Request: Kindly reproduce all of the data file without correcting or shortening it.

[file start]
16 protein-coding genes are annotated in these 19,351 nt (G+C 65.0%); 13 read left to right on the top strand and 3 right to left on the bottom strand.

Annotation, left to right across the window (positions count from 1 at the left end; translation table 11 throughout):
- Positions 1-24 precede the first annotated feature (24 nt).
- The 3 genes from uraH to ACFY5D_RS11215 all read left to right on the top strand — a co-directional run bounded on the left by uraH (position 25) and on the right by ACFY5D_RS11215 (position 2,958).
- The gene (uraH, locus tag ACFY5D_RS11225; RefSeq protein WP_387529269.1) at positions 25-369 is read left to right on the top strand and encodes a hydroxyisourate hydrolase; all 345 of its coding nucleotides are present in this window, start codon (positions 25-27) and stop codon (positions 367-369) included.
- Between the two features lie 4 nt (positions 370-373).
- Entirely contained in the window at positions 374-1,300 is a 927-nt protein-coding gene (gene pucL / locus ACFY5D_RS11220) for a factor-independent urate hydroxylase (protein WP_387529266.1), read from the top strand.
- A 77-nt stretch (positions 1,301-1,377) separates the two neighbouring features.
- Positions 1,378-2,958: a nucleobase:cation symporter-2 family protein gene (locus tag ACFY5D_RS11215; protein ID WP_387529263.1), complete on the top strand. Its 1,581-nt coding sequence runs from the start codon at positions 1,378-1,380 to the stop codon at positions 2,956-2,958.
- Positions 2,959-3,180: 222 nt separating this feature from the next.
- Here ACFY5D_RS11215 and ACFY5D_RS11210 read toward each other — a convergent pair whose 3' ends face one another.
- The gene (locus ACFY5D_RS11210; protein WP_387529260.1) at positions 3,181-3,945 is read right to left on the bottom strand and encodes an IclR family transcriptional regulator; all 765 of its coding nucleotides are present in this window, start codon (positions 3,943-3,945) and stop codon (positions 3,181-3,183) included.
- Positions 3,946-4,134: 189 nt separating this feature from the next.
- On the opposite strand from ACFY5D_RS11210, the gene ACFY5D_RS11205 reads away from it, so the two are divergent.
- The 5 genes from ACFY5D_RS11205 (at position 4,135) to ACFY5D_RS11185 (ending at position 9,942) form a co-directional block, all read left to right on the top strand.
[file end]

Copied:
16 protein-coding genes are annotated in these 19,351 nt (G+C 65.0%); 13 read left to right on the top strand and 3 right to left on the bottom strand.

Annotation, left to right across the window (positions count from 1 at the left end; translation table 11 throughout):
- Positions 1-24 precede the first annotated feature (24 nt).
- The 3 genes from uraH to ACFY5D_RS11215 all read left to right on the top strand — a co-directional run bounded on the left by uraH (position 25) and on the right by ACFY5D_RS11215 (position 2,958).
- The gene (uraH, locus tag ACFY5D_RS11225; RefSeq protein WP_387529269.1) at positions 25-369 is read left to right on the top strand and encodes a hydroxyisourate hydrolase; all 345 of its coding nucleotides are present in this window, start codon (positions 25-27) and stop codon (positions 367-369) included.
- Between the two features lie 4 nt (positions 370-373).
- Entirely contained in the window at positions 374-1,300 is a 927-nt protein-coding gene (gene pucL / locus ACFY5D_RS11220) for a factor-independent urate hydroxylase (protein WP_387529266.1), read from the top strand.
- A 77-nt stretch (positions 1,301-1,377) separates the two neighbouring features.
- Positions 1,378-2,958: a nucleobase:cation symporter-2 family protein gene (locus tag ACFY5D_RS11215; protein ID WP_387529263.1), complete on the top strand. Its 1,581-nt coding sequence runs from the start codon at positions 1,378-1,380 to the stop codon at positions 2,956-2,958.
- Positions 2,959-3,180: 222 nt separating this feature from the next.
- Here ACFY5D_RS11215 and ACFY5D_RS11210 read toward each other — a convergent pair whose 3' ends face one another.
- The gene (locus ACFY5D_RS11210; protein WP_387529260.1) at positions 3,181-3,945 is read right to left on the bottom strand and encodes an IclR family transcriptional regulator; all 765 of its coding nucleotides are present in this window, start codon (positions 3,943-3,945) and stop codon (positions 3,181-3,183) included.
- Positions 3,946-4,134: 189 nt separating this feature from the next.
- On the opposite strand from ACFY5D_RS11210, the gene ACFY5D_RS11205 reads away from it, so the two are divergent.
- The 5 genes from ACFY5D_RS11205 (at position 4,135) to ACFY5D_RS11185 (ending at position 9,942) form a co-directional block, all read left to right on the top strand.